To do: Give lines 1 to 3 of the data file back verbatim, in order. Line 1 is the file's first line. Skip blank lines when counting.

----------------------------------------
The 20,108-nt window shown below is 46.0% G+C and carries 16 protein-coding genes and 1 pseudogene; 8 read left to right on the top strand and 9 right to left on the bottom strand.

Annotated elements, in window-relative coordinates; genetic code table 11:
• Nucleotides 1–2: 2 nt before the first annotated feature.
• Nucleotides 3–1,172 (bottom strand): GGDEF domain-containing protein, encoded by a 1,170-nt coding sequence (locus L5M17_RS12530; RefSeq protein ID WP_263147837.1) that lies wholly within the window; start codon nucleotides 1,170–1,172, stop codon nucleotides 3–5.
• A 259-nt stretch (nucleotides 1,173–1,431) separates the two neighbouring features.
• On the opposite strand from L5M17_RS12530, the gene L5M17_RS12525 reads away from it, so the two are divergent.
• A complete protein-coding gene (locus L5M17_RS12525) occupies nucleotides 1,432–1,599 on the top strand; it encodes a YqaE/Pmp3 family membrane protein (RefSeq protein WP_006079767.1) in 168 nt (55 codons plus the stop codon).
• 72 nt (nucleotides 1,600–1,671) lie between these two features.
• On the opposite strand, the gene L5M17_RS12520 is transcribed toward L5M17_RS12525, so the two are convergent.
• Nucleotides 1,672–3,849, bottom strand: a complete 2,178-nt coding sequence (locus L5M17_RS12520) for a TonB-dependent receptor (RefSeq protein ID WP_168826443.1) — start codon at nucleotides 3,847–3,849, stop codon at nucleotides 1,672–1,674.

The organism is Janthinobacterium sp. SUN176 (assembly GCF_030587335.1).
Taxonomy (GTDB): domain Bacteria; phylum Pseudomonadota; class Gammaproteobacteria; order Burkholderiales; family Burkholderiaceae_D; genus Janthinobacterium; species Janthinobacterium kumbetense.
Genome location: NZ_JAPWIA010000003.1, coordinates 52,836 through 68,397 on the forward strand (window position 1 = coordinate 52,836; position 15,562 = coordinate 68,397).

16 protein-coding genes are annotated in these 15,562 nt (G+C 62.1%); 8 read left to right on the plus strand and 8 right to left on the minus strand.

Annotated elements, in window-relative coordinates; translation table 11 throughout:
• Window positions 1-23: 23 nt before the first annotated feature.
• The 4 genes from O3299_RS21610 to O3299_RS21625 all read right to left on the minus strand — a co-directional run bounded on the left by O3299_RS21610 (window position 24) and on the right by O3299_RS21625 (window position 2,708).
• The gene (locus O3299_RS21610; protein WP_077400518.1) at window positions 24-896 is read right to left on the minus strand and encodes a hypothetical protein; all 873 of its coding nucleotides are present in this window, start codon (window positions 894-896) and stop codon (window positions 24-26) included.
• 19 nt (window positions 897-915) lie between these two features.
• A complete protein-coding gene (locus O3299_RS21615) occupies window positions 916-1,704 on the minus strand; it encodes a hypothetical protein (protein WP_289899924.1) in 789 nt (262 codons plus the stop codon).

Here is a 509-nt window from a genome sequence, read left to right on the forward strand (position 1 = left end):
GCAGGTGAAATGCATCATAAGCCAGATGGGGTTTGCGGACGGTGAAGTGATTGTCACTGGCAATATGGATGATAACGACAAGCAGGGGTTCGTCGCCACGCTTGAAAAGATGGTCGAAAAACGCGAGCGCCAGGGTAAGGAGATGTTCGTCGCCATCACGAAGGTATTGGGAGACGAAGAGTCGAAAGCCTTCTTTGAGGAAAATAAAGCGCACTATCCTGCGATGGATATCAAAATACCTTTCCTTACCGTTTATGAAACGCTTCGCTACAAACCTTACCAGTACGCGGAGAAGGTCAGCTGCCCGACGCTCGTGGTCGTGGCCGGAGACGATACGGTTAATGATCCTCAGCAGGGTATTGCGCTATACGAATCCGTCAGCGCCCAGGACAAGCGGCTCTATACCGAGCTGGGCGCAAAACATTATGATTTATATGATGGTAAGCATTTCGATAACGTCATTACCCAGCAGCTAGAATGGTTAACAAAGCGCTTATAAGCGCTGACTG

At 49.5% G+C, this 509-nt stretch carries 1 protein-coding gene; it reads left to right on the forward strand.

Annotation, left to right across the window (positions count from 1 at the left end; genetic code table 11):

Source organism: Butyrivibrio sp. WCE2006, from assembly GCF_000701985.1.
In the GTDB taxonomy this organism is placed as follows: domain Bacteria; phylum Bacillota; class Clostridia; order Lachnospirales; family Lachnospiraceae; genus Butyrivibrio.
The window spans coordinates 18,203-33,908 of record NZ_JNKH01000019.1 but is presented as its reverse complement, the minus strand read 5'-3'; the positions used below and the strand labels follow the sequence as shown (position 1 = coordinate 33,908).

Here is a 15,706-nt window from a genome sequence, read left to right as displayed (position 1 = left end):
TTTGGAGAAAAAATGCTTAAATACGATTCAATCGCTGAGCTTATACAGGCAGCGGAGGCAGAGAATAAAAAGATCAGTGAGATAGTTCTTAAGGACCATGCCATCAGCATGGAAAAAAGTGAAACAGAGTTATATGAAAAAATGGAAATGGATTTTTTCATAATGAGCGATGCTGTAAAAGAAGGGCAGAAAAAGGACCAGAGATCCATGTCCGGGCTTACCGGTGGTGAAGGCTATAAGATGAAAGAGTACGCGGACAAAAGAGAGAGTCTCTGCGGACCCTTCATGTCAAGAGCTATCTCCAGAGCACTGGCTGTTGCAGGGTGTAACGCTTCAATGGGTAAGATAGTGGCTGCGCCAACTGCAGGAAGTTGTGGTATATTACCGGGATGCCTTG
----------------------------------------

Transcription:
The 20,108-nt window shown below is 46.0% G+C and carries 16 protein-coding genes and 1 pseudogene; 8 read left to right on the top strand and 9 right to left on the bottom strand.

Annotated elements, in window-relative coordinates; genetic code table 11:
• Nucleotides 1–2: 2 nt before the first annotated feature.